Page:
The latest NHS England figures on the mental health of children and young people (published on 29 November) are yet further evidence that the current system needs to change. Rates of poor mental health are rising, with thousands of young people seeking mental health support. Yet far too many are being told to wait whilst struggling to cope, and hitting crisis point before they are able to access help.
The report, presenting findings from a 2022 follow-up to the 2017 Mental Health of Children and Young People (MHCYP) survey, examines the mental health, household circumstances, experiences of education, employment and services of children and young people aged seven to 24 years in England.
Over the previous half-decade, the well documented rise in poor mental health amongst children and young people is stark. For young people aged 17 to 19, rates of probable mental disorder have risen from one in 10 in 2017, to one in six in 2020, and, finally, one in four in 2022. This year, 18% of surveyed children aged seven to 16, and 22% aged 17 to 24, had a probable mental condition.
Unsurprisingly, this is exacerbated by the impacts of recent increases in the cost of living. The report found that children with a probable mental disorder were more likely to live in households that could not afford to keep the house warm enough or that had not been able to buy enough food, than those without a probable mental condition.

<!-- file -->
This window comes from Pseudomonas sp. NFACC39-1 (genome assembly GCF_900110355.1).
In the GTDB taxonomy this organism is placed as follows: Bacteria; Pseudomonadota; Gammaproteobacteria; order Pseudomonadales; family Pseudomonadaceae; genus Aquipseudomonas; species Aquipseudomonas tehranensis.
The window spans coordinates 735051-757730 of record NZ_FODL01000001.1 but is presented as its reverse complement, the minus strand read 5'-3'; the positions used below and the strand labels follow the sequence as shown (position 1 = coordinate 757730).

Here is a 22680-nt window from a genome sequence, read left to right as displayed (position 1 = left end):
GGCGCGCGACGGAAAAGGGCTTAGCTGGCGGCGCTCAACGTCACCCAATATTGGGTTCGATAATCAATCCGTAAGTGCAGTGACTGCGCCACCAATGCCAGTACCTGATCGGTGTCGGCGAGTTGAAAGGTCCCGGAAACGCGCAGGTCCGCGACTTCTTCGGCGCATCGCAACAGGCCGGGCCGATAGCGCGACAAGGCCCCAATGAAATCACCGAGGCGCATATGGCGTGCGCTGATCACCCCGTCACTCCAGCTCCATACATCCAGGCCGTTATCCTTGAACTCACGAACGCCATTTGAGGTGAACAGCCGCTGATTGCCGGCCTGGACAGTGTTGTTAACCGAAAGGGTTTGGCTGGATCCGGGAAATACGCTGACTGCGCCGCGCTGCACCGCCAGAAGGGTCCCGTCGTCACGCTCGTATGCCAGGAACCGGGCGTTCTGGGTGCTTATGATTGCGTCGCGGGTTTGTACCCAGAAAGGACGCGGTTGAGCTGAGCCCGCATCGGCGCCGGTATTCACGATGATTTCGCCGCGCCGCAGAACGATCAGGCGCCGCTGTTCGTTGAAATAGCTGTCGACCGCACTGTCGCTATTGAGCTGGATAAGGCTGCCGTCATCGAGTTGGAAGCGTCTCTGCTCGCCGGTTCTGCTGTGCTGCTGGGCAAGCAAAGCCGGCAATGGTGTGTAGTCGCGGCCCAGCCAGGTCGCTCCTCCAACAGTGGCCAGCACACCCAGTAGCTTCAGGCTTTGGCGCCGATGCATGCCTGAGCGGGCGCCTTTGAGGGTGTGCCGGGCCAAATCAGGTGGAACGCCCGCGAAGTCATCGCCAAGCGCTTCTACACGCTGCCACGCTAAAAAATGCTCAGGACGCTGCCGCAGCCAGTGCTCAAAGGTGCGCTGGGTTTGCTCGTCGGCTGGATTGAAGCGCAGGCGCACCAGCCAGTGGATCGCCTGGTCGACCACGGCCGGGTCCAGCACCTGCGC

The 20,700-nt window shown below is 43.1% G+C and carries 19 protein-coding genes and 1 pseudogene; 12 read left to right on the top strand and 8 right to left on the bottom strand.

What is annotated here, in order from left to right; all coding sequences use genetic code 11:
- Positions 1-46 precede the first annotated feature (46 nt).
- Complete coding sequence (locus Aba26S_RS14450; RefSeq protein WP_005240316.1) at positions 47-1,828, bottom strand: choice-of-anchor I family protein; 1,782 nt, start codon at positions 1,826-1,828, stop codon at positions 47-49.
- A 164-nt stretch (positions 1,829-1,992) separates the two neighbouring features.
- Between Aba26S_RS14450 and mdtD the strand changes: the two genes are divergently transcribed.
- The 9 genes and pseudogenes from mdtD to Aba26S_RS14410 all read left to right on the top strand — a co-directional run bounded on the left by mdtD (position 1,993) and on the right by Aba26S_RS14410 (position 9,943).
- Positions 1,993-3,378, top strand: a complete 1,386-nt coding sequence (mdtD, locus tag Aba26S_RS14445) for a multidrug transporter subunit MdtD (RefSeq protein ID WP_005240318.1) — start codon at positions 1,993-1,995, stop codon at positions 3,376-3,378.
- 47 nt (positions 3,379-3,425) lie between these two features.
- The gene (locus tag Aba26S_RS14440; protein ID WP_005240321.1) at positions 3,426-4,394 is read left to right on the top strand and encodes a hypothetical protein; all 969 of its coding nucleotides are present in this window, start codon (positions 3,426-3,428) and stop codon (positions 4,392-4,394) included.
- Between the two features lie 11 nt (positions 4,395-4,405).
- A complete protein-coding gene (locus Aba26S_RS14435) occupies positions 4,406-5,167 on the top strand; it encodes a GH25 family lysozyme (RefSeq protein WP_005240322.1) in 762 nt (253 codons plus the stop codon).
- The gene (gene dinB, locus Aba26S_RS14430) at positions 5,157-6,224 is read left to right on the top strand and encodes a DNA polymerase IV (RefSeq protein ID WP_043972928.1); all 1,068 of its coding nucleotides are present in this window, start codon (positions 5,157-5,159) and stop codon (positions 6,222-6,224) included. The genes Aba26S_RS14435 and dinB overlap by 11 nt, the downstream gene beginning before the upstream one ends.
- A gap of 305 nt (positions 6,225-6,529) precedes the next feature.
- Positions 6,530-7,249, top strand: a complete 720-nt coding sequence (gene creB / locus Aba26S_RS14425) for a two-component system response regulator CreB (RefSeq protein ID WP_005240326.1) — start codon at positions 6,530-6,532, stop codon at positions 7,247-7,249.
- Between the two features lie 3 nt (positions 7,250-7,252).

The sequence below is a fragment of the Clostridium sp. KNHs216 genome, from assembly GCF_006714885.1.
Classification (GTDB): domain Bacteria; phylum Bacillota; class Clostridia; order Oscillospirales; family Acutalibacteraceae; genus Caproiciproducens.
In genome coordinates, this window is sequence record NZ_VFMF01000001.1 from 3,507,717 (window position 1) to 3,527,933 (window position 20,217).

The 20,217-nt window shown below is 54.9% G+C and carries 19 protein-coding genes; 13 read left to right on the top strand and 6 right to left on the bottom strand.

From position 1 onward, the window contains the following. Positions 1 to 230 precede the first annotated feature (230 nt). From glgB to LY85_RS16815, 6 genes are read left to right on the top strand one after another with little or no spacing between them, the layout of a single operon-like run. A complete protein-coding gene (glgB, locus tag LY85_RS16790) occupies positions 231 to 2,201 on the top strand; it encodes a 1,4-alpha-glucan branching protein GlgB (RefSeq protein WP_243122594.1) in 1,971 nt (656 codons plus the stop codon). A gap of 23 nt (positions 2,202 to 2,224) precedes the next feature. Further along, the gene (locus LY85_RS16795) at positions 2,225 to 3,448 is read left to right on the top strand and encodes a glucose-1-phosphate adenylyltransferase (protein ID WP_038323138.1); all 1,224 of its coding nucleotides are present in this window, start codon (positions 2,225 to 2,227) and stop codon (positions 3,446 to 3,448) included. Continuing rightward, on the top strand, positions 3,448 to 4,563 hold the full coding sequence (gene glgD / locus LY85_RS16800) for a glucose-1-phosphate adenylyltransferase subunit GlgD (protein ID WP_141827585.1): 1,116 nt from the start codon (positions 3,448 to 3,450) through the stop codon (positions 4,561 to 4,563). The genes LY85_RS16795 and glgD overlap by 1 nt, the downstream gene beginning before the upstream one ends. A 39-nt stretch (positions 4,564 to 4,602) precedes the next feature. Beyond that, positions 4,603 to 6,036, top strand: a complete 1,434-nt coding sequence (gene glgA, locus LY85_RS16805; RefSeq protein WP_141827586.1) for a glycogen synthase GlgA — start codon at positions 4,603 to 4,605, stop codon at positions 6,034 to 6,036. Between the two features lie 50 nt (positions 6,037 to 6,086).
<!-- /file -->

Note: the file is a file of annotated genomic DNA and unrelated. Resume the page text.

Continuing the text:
The conclusions arising from this data are clear – things are getting worse and the system for current mental health support is inadequate. With every month of inaction, the crisis in young people’s mental health will continue.
This is why we're calling for a national network of early support hubs in every community, and a trained professional counsellor in every secondary school, college and community hub in England. This will go some way to address the skyrocketing rates of mental ill-health in children and young people, fuelled by long waiting lists and lack of access to timely and appropriate services. The earlier the help the better, as these figures will have a lasting impact on already stretched adult provision in years to come.
Earlier this month, we wrote to the new Minister for Mental Health, Maria Caulfield MP, and the new Minister for Children, Families and Wellbeing, Claire Coutinho MP, to offer our support. We highlighted the important role that the expertise of our members can, and should, play in addressing the mental health crisis in children and young people.
Following the findings of today’s report, there has never been a better time for policymakers within Government to seize the opportunity and commit to launching a ten-year Mental Health Plan. The plan must include the crucial changes that tens of thousands of young people have already called for: early support hubs, better support in schools and NHS services that meet demand.
Read the report presenting findings from a 2022 follow-up to the 2017 Mental Health of Children and Young People (MHCYP) survey.
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